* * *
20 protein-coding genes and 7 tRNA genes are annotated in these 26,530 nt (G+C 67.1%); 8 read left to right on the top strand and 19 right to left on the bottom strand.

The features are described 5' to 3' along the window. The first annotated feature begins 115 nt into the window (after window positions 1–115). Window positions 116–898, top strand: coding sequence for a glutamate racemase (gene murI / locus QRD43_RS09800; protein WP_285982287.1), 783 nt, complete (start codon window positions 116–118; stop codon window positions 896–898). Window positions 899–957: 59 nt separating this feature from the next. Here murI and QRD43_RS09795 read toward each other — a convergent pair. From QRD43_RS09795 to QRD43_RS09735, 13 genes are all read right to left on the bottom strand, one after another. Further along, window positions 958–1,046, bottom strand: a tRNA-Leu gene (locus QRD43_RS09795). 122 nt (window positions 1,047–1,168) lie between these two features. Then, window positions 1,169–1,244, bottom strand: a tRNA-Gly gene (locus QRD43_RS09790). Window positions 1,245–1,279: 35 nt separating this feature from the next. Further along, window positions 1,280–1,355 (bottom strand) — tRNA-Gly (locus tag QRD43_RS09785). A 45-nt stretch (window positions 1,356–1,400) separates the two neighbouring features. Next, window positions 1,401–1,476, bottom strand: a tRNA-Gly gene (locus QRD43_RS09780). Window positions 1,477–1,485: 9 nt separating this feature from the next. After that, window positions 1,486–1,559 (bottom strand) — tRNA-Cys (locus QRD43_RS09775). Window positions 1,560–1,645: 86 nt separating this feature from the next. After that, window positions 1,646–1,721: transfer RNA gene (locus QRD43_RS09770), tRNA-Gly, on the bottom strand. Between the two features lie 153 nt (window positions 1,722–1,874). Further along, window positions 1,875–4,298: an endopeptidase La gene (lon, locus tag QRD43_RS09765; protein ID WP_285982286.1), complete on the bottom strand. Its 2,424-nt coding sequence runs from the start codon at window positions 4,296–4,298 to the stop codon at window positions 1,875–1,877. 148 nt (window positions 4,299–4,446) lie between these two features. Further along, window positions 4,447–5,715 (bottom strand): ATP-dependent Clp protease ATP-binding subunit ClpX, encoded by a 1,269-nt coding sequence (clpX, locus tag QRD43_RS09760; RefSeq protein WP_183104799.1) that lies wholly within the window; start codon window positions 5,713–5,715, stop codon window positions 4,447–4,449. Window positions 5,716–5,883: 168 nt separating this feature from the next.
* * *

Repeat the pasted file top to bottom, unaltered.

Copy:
20 protein-coding genes and 7 tRNA genes are annotated in these 26,530 nt (G+C 67.1%); 8 read left to right on the top strand and 19 right to left on the bottom strand.

The features are described 5' to 3' along the window. The first annotated feature begins 115 nt into the window (after window positions 1–115). Window positions 116–898, top strand: coding sequence for a glutamate racemase (gene murI / locus QRD43_RS09800; protein WP_285982287.1), 783 nt, complete (start codon window positions 116–118; stop codon window positions 896–898). Window positions 899–957: 59 nt separating this feature from the next. Here murI and QRD43_RS09795 read toward each other — a convergent pair. From QRD43_RS09795 to QRD43_RS09735, 13 genes are all read right to left on the bottom strand, one after another. Further along, window positions 958–1,046, bottom strand: a tRNA-Leu gene (locus QRD43_RS09795). 122 nt (window positions 1,047–1,168) lie between these two features. Then, window positions 1,169–1,244, bottom strand: a tRNA-Gly gene (locus QRD43_RS09790). Window positions 1,245–1,279: 35 nt separating this feature from the next. Further along, window positions 1,280–1,355 (bottom strand) — tRNA-Gly (locus tag QRD43_RS09785). A 45-nt stretch (window positions 1,356–1,400) separates the two neighbouring features. Next, window positions 1,401–1,476, bottom strand: a tRNA-Gly gene (locus QRD43_RS09780). Window positions 1,477–1,485: 9 nt separating this feature from the next. After that, window positions 1,486–1,559 (bottom strand) — tRNA-Cys (locus QRD43_RS09775). Window positions 1,560–1,645: 86 nt separating this feature from the next. After that, window positions 1,646–1,721: transfer RNA gene (locus QRD43_RS09770), tRNA-Gly, on the bottom strand. Between the two features lie 153 nt (window positions 1,722–1,874). Further along, window positions 1,875–4,298: an endopeptidase La gene (lon, locus tag QRD43_RS09765; protein ID WP_285982286.1), complete on the bottom strand. Its 2,424-nt coding sequence runs from the start codon at window positions 4,296–4,298 to the stop codon at window positions 1,875–1,877. 148 nt (window positions 4,299–4,446) lie between these two features. Further along, window positions 4,447–5,715 (bottom strand): ATP-dependent Clp protease ATP-binding subunit ClpX, encoded by a 1,269-nt coding sequence (clpX, locus tag QRD43_RS09760; RefSeq protein WP_183104799.1) that lies wholly within the window; start codon window positions 5,713–5,715, stop codon window positions 4,447–4,449. Window positions 5,716–5,883: 168 nt separating this feature from the next.